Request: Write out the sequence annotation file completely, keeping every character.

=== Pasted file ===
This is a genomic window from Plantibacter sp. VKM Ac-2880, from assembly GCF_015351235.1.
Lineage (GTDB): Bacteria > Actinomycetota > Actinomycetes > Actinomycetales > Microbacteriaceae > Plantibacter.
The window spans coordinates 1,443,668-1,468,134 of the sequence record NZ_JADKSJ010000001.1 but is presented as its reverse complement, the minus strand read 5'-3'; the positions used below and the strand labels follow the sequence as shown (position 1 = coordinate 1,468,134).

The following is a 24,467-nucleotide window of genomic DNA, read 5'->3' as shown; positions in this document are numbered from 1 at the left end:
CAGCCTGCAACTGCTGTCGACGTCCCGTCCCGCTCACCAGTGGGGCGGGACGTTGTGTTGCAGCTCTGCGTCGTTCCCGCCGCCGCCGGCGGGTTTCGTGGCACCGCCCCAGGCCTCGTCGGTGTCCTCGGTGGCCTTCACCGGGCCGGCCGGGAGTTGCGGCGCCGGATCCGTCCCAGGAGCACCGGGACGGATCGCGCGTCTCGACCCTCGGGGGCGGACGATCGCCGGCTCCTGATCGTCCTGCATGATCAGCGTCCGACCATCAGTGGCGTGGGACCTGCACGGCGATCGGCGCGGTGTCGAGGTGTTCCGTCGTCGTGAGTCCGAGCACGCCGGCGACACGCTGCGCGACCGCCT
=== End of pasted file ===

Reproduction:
This is a genomic window from Plantibacter sp. VKM Ac-2880, from assembly GCF_015351235.1.
Lineage (GTDB): Bacteria > Actinomycetota > Actinomycetes > Actinomycetales > Microbacteriaceae > Plantibacter.
The window spans coordinates 1,443,668-1,468,134 of the sequence record NZ_JADKSJ010000001.1 but is presented as its reverse complement, the minus strand read 5'-3'; the positions used below and the strand labels follow the sequence as shown (position 1 = coordinate 1,468,134).

The following is a 24,467-nucleotide window of genomic DNA, read 5'->3' as shown; positions in this document are numbered from 1 at the left end:
CAGCCTGCAACTGCTGTCGACGTCCCGTCCCGCTCACCAGTGGGGCGGGACGTTGTGTTGCAGCTCTGCGTCGTTCCCGCCGCCGCCGGCGGGTTTCGTGGCACCGCCCCAGGCCTCGTCGGTGTCCTCGGTGGCCTTCACCGGGCCGGCCGGGAGTTGCGGCGCCGGATCCGTCCCAGGAGCACCGGGACGGATCGCGCGTCTCGACCCTCGGGGGCGGACGATCGCCGGCTCCTGATCGTCCTGCATGATCAGCGTCCGACCATCAGTGGCGTGGGACCTGCACGGCGATCGGCGCGGTGTCGAGGTGTTCCGTCGTCGTGAGTCCGAGCACGCCGGCGACACGCTGCGCGACCGCCT